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Cardinality and object creation strategies in JavaScript

TL;DR: Use literal object notation for ad-hoc, all public objects. Use a factory function for singleton objects that need private state. Use prototypical inheritance for model objects or types that will need lots of instances.

When you need a new object in JavaScript you can choose from many options. In this article, I'll try to make sense of all this and I'll propose criteria to choose one option.


Let's check what can we do to create new objects in JavaScript:

Object type constructor ↑ up

JavaScript has an Object type and you can create new instances of this type using its constructor function like so:

const myCar = new Object();

Then you can add properties to myCar like so:

myCar.make = "Ford";
myCar.model = "Mustang";
myCar.year = 1969;

More info on this here and here.

You You can do amazing stuff:

const something = new Object(33);
something.value = 44;

something ==  33  // this is true
something === 333 // this is false

I'm kidding. Please, don't do that.

So the Object constructor function can receive a value and objects can have properties. This is too difficult! let's see other options...

Literal object notation ↑ up

Also called initializer notation. You can write new objects like this:

const myCar = {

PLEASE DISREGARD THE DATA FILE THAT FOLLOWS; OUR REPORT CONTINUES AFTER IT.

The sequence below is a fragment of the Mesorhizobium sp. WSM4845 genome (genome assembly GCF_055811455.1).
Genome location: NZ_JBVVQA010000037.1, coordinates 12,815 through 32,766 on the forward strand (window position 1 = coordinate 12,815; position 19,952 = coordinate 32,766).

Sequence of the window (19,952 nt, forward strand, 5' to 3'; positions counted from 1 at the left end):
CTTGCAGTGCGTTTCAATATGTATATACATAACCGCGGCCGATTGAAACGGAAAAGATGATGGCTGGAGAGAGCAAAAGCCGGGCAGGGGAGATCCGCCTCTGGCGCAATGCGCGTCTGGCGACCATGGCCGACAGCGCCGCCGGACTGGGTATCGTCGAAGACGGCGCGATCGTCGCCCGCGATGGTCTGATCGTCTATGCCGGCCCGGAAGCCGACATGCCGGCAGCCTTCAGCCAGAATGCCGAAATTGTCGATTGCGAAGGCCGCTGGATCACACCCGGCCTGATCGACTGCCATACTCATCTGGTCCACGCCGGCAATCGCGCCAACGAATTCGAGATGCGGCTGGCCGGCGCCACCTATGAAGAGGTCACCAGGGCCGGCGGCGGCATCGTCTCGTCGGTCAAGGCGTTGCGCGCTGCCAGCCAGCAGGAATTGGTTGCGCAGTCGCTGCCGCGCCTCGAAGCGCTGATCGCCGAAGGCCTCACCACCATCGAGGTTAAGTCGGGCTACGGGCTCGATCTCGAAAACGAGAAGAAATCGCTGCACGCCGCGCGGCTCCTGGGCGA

make: "Ford",
	model: "Mustang",
	year: 1969

This will get you an instance just like the one in the previous example that used the Object type's constructor function. Just like that, easy peasy lemon squeezy.

The downside of this (and previous) mechanisms is that you have to manually define all the properties of your objects each time they're created. You don't get to inherit properties from a common object and that can be a burden especially when you're trying to add methods to your objects.

There are other alternatives...

Object.create function ↑ up

This is really complex and you should know about prototypical inheritance to use this function. Let's say that you have some object that holds a prototype you want to use to assing to new objects:

const birthdayPrototype = {
	isToday() {
		const today = new Date();
		return this.date.getYear() == today.getYear() 
		    && this.date.getMonth() == today.getMonth() 
		    && this.date.getDate() == today.getDate();

Then you can obtain new objects that will have this prototype like so:

const johnsBirthday = Object.create(prototype);

johnsBirthday.date = new Date();
johnsBirthday.isToday() // this is true

johnsBirthday.date = new Date(2016,1,1);
johnsBirthday.isToday() // this is false